The purpose of this study was to analyze attitudes and perspectives of university students towards D/deafness before and after studying American Sign Language, ASL, and to determine if any relationship between them exists. A double pre-test quasiexperiment design was used with participants who were students enrolled in a basic ASL course at a metropolitan university.Participants were in either a “control” or “treatment” group. There were 3 instruments used for this study: an attitude scale, a perspective scale, and a control group questionnaire. The control group survey purpose was to decrease chances of pre-sensitization. The attitude survey served to score student opinions about capabilities of Deaf Adults. Scores ranged from negative to positive. The perspective survey was used to reflect student views of D/deafness ranging from medical to cultural. There were 228 ASL I students requested to participate. Of the 228, there were 110 respondents. The control group had n=52 and the treatment group had n=58. Of the 110 pre-survey participants, 71 responded to the post-survey. A Pearson product-moment correlation coefficient was run to determine any relationship between attitudes and perspectives of students before and after they studied ASL. Aninverse relationship between attitudes and perspectives was found. Before the students studied ASL, the treatment group attitude and perspective r=-.508 (n=58, p<.01). After participants studied one course of ASL the relationship was r=-.537 (n=71, p=<.01). As attitude score values increased to a negativeopinion about capabilities of Deaf adults,perspective scores decreased towards a medical view. While scores that leaned lower on the attitude scale were deemed more positive, they corresponded with higher score values on the perspective scale indicating a cultural view of D/deafness. There were 6 of the 71 post-survey respondents who had matching coded pre and post-survey response forms. A dependent t test was run to analyze if attitude or perspective scores changed for university students after studying ASL. It was determined one course of ASL does not significantly change attitudes or perspectives about and/or D/deafness ( p=>.05). A PPMCC was conducted to determine if a relationship between attitudes and perspectives of the six matched participants existed. Although not significant at the α<.05 level, the matched participants had an inverse relationship between attitudes and perspectives before studying ASL (n=6, r=-.660, p>.05). After studying ASL the matched participants had a significant inverse correlation between attitudes and perspectives towards D/deaf people (n=6, r =-.922, p<.01). In conclusion there is a relationship between attitudes of university students about capabilities of D/deaf adults and their medical or cultural perspective of D/deafness.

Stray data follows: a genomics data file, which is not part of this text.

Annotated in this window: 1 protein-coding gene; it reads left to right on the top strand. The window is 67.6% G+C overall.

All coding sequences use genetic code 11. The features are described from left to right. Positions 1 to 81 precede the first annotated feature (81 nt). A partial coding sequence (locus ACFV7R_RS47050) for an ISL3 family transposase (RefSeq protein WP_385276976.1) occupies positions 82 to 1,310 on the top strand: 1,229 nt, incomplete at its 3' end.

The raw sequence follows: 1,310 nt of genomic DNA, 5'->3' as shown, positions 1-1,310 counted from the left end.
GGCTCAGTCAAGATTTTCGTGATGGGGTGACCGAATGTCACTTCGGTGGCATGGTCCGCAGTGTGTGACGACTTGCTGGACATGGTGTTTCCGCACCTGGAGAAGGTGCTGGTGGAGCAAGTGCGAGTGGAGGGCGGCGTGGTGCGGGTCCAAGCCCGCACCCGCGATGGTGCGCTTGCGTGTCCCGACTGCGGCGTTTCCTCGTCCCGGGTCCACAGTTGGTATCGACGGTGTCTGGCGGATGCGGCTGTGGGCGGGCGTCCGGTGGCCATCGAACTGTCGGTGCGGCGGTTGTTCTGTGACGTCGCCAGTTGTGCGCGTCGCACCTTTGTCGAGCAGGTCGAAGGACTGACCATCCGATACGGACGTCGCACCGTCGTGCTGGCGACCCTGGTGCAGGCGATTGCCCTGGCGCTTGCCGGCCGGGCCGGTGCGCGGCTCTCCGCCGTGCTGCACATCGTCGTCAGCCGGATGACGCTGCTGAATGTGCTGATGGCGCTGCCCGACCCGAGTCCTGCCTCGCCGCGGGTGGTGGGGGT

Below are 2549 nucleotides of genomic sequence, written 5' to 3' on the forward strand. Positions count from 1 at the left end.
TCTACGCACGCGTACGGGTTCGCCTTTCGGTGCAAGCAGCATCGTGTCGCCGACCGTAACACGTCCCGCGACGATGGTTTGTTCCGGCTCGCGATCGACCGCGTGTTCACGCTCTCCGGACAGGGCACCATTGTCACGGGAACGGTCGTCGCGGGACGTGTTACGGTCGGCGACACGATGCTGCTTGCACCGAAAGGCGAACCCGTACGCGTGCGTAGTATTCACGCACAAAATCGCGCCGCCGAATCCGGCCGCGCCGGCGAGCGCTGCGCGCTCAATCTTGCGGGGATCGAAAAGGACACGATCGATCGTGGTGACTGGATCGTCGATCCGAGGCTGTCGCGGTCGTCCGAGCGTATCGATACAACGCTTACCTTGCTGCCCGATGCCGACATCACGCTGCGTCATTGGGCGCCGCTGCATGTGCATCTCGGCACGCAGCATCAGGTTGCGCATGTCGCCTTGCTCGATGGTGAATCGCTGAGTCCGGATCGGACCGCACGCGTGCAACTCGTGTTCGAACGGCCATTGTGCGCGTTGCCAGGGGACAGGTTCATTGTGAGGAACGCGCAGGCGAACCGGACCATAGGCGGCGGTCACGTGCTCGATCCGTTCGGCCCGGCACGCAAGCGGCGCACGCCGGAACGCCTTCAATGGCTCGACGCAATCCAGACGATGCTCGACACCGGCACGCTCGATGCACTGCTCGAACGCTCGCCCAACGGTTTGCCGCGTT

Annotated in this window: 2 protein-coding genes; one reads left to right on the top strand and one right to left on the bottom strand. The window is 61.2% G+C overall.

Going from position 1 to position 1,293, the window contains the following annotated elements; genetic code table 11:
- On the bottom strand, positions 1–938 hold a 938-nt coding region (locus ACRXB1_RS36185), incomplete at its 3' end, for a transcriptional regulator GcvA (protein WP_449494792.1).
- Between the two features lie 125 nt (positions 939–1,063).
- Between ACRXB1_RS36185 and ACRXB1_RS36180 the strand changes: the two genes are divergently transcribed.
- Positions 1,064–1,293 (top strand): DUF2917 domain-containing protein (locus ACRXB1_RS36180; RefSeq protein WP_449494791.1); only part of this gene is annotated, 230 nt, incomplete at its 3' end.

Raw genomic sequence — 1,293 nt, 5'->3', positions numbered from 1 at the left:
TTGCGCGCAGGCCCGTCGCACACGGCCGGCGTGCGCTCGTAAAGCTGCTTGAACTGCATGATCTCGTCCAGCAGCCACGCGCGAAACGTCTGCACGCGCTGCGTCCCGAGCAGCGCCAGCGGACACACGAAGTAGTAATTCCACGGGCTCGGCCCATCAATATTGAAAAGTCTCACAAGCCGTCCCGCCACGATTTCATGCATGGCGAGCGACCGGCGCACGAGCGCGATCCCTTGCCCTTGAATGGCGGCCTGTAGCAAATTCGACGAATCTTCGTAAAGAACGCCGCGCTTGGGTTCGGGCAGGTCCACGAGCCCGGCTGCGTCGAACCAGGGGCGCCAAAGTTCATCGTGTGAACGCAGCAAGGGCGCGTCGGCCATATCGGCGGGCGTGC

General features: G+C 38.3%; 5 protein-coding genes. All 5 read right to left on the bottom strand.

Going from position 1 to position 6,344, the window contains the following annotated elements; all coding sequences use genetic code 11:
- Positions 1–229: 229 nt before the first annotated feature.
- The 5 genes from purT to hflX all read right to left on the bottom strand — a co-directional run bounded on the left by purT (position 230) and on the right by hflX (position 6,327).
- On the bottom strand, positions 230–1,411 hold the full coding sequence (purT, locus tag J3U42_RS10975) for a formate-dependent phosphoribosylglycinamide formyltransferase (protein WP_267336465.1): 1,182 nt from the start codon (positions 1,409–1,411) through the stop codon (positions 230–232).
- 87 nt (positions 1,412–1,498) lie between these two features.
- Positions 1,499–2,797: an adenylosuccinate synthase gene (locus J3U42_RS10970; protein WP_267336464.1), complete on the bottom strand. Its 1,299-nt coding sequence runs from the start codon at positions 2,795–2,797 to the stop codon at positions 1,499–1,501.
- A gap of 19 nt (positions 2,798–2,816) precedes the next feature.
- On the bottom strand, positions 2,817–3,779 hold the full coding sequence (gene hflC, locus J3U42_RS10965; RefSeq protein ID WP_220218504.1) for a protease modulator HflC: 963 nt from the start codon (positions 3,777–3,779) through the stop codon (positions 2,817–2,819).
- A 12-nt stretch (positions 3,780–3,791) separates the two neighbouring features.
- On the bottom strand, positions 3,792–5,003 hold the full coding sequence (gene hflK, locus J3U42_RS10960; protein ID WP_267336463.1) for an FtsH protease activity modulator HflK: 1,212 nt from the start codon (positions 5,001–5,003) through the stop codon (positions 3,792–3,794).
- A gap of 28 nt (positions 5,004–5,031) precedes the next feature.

|Advisor:||James, Waynne B.|
|Commitee:||Burns, Rebecca, Closson, Rosemary, Young, III, William H.|
|School:||University of South Florida|
|Department:||Adult, Career and Higher Education|
|School Location:||United States -- Florida|
|Source:||DAI-A 75/04(E), Dissertation Abstracts International|
|Subjects:||Adult education, Language|
|Keywords:||Adult education, Asl, Deaf culture, Transformative learning|
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